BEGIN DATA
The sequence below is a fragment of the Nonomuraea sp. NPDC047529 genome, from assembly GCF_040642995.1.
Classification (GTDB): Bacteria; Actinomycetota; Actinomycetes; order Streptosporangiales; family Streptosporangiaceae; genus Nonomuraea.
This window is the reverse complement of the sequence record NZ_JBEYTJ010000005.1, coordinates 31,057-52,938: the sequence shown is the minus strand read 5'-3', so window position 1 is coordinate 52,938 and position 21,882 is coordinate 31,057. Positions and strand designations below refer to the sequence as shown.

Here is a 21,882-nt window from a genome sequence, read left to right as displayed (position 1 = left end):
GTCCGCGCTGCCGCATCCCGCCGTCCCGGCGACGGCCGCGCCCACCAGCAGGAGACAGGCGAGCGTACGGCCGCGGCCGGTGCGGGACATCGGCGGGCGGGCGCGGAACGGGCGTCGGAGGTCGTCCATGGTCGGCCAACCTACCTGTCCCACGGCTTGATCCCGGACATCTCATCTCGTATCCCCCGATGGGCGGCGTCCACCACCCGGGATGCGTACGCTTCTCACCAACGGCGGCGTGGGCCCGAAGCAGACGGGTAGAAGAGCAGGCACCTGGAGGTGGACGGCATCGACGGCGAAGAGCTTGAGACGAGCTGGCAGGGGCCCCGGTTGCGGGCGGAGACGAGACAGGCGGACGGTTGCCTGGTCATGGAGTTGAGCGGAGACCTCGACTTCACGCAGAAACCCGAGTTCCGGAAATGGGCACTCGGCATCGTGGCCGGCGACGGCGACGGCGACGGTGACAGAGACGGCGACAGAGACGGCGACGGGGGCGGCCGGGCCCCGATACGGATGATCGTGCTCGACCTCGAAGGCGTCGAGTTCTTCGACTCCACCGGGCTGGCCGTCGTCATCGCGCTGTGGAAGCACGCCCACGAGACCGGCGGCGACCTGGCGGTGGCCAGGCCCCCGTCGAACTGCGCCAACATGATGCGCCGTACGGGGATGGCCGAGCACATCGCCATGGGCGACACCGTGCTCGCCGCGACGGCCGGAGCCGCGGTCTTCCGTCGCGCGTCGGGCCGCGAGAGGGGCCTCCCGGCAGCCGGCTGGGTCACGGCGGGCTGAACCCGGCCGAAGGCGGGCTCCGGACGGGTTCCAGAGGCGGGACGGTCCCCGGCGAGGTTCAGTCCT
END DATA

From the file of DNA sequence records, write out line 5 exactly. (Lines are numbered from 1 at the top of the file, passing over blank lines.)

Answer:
GTCCGCGCTGCCGCATCCCGCCGTCCCGGCGACGGCCGCGCCCACCAGCAGGAGACAGGCGAGCGTACGGCCGCGGCCGGTGCGGGACATCGGCGGGCGGGCGCGGAACGGGCGTCGGAGGTCGTCCATGGTCGGCCAACCTACCTGTCCCACGGCTTGATCCCGGACATCTCATCTCGTATCCCCCGATGGGCGGCGTCCACCACCCGGGATGCGTACGCTTCTCACCAACGGCGGCGTGGGCCCGAAGCAGACGGGTAGAAGAGCAGGCACCTGGAGGTGGACGGCATCGACGGCGAAGAGCTTGAGACGAGCTGGCAGGGGCCCCGGTTGCGGGCGGAGACGAGACAGGCGGACGGTTGCCTGGTCATGGAGTTGAGCGGAGACCTCGACTTCACGCAGAAACCCGAGTTCCGGAAATGGGCACTCGGCATCGTGGCCGGCGACGGCGACGGCGACGGTGACAGAGACGGCGACAGAGACGGCGACGGGGGCGGCCGGGCCCCGATACGGATGATCGTGCTCGACCTCGAAGGCGTCGAGTTCTTCGACTCCACCGGGCTGGCCGTCGTCATCGCGCTGTGGAAGCACGCCCACGAGACCGGCGGCGACCTGGCGGTGGCCAGGCCCCCGTCGAACTGCGCCAACATGATGCGCCGTACGGGGATGGCCGAGCACATCGCCATGGGCGACACCGTGCTCGCCGCGACGGCCGGAGCCGCGGTCTTCCGTCGCGCGTCGGGCCGCGAGAGGGGCCTCCCGGCAGCCGGCTGGGTCACGGCGGGCTGAACCCGGCCGAAGGCGGGCTCCGGACGGGTTCCAGAGGCGGGACGGTCCCCGGCGAGGTTCAGTCCT